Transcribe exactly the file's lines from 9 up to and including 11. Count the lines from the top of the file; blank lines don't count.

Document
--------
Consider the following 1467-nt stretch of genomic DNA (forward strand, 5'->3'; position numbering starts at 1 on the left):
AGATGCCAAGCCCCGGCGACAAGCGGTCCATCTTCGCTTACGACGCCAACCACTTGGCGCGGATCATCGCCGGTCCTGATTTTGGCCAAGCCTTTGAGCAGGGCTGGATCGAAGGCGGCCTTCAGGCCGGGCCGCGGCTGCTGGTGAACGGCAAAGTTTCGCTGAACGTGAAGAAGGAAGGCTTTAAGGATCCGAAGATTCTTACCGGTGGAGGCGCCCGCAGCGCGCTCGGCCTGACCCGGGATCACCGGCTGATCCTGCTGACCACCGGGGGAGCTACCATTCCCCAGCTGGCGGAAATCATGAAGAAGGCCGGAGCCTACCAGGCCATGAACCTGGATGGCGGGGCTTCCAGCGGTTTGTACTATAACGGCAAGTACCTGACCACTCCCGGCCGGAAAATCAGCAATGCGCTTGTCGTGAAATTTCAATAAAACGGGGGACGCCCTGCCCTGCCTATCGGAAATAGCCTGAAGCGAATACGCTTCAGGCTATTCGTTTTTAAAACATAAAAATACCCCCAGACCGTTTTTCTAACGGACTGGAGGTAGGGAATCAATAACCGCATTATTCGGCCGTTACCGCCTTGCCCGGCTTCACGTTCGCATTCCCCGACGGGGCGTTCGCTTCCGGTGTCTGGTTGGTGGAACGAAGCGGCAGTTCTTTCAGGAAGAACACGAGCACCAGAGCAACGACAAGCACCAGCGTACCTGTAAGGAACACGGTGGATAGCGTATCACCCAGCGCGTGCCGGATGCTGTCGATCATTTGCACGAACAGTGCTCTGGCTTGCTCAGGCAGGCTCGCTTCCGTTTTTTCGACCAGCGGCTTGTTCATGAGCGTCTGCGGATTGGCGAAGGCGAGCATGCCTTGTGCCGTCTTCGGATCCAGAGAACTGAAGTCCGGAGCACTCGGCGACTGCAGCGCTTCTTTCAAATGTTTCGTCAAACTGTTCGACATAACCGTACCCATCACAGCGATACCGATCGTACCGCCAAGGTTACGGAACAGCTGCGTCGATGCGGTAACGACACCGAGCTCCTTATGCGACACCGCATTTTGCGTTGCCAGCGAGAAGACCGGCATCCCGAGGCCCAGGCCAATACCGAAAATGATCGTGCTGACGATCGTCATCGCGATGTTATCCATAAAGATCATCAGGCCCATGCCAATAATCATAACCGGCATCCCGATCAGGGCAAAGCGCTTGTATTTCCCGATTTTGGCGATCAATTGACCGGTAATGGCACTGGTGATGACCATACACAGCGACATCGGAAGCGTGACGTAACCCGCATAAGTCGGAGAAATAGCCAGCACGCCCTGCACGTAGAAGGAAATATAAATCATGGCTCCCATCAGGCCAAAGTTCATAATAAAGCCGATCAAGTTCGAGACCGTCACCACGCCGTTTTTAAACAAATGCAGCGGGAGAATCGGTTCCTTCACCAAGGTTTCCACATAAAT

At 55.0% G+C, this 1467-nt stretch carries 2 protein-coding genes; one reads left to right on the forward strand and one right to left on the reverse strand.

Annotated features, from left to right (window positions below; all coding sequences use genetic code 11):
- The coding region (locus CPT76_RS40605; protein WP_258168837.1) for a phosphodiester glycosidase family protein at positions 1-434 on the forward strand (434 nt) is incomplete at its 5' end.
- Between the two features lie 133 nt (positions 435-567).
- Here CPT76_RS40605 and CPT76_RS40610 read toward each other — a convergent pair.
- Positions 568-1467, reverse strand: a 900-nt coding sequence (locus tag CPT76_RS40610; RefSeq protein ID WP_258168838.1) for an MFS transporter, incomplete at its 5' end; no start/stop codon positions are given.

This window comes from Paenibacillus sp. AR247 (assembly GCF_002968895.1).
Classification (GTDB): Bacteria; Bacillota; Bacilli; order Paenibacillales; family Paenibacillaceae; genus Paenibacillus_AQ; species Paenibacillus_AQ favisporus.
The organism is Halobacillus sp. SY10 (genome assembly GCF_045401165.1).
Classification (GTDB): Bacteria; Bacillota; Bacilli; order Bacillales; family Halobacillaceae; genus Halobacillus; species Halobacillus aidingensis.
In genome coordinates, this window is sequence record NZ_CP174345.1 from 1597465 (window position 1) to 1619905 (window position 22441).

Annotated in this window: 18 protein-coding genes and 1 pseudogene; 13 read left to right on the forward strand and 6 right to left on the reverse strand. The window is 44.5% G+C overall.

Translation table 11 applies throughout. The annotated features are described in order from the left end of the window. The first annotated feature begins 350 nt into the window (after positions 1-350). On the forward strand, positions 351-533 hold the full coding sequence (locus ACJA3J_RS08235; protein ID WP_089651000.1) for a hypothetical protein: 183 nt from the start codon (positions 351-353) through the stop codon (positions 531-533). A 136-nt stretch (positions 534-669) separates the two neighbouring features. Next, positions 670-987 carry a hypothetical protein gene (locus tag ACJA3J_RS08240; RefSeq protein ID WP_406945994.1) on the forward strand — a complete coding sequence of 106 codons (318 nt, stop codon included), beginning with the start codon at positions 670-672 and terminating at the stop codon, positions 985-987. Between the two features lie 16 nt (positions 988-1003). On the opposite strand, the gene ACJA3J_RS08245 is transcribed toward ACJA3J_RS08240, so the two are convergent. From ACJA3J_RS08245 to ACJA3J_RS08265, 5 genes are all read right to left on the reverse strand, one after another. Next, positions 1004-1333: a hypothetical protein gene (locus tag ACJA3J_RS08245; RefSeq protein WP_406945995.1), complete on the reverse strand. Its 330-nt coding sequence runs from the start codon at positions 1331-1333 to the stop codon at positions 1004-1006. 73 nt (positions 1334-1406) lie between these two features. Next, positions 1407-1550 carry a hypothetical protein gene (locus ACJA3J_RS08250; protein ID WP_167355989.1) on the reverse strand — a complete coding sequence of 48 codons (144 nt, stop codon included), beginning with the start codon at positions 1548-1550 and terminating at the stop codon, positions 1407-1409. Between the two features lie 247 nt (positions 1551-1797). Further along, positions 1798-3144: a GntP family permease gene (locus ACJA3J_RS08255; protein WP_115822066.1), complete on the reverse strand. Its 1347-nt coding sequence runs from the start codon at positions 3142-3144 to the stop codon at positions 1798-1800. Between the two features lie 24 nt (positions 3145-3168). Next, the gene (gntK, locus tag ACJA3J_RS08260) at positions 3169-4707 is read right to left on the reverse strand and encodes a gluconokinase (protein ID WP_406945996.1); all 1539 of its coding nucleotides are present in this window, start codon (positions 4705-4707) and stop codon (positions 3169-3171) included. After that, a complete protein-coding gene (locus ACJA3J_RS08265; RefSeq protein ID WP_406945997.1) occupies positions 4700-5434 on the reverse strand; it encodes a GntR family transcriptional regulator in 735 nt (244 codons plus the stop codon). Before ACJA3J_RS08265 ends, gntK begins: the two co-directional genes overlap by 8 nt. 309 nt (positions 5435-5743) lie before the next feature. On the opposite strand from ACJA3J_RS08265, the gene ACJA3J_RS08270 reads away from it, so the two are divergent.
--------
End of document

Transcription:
This window comes from Paenibacillus sp. AR247 (assembly GCF_002968895.1).
Classification (GTDB): Bacteria; Bacillota; Bacilli; order Paenibacillales; family Paenibacillaceae; genus Paenibacillus_AQ; species Paenibacillus_AQ favisporus.
The organism is Halobacillus sp. SY10 (genome assembly GCF_045401165.1).